As drivers hang onto their vehicles longer, the trend of low-budget, do-it-yourself auto repair – including oil changes – is enduring despite an apparent upswing in the U.S. economy, a recent AutoMD online survey of car owners shows.
The results of the 5,351-person survey, taken in December 2012 and January 2013, revealed that 90 percent of do-it-yourselfers (DIYers) – including the 37 percent of that group who reported improved personal finances over the past few years – continue to do their own routine upkeep instead of having a commercial mechanic work on their vehicle.
In 2010, AutoMD’s first online survey established that car owners were driving their vehicles longer and doing an increasing amount of maintenance themselves for economic reasons. The second such report has shown that this trend is continuing, with 64 percent of DIY responders reporting over 100,000 miles on their current vehicle, compared to less than 50 percent in the 2010 survey, and 60 percent saying they have saved more than $500 per year by doing their own repairs.
Ninety percent of DIYers said they drain oil and change oil filters. The survey included other routine tasks, ranging from battery replacement, which 95 percent of self-identified DIYers reported doing – to muffler changing, which around 42 percent claimed they do themselves.
When we released our first auto repair DIY report in 2010, we found that the economy was driving more auto repair DIYing, with DIYers reporting considerable cost savings, said Brian Hafer, vice president of media and marketing at AutoMD.com. In the ensuing years, we have seen this trend continue, bolstered by an increase in the accessibility of how-to info online.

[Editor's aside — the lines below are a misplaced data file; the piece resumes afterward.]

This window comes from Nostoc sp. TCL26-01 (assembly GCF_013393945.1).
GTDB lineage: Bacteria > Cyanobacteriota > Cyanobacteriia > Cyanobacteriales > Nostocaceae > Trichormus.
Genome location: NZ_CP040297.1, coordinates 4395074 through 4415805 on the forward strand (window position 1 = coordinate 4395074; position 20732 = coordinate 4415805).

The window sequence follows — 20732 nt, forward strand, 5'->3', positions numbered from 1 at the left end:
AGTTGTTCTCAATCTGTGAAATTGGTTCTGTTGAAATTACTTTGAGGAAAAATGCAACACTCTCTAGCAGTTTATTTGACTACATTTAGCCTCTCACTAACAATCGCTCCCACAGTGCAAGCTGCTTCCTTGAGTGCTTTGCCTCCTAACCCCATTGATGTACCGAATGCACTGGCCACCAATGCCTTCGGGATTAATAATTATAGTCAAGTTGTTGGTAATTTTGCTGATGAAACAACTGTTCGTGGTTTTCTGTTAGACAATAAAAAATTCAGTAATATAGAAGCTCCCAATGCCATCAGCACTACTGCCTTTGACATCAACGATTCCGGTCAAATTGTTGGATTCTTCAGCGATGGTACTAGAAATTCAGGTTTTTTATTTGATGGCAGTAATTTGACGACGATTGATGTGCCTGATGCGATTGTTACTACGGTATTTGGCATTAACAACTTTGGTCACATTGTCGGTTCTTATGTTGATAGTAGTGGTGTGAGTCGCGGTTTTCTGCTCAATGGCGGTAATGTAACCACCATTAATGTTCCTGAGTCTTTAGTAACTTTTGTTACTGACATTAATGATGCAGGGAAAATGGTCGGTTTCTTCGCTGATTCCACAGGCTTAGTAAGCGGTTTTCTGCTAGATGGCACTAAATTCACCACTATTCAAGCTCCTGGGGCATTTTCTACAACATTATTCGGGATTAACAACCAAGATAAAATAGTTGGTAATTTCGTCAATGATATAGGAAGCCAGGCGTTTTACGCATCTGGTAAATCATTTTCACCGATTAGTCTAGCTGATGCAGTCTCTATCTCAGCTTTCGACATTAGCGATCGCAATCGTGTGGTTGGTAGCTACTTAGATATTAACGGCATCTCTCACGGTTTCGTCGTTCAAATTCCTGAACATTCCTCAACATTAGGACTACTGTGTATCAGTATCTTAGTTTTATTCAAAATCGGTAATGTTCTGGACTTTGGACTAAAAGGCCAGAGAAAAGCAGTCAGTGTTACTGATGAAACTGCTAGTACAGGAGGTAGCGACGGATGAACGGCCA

Hafer told Lube Report that while about one-third of DIYers learn by family and friends passing along first-hand information, the real revolution driving the DIY trend is the wealth of how-to information online, such as instructional videos.
Our 2013 report indicates that this trend has evolved into a routine, with these habitual DIYers saying they plan to attempt even more challenging DIY repairs in the future – and even those who dont normally DIY say they are willing to give it a try.
The results of AutoMDs survey show that once a user becomes educated, they continue to keep up factory recommended service schedules and begin to take on more complex repairs themselves, Hafer said. A lot of car owners just dont realize how easy some repairs can be, such as replacing wiper blades and batteries.” Hafer pointed out that many DIYers seem to enjoy doing the work themselves, once they know how, and once they see how much money they can save.
The survey did not include data identifying respondents by makes and models of vehicles, nor did it categorize participants by gender, but the company says it looks to build on the depth of the report in future years. AutoMD is a subsidiary of U.S. Auto Parts Network.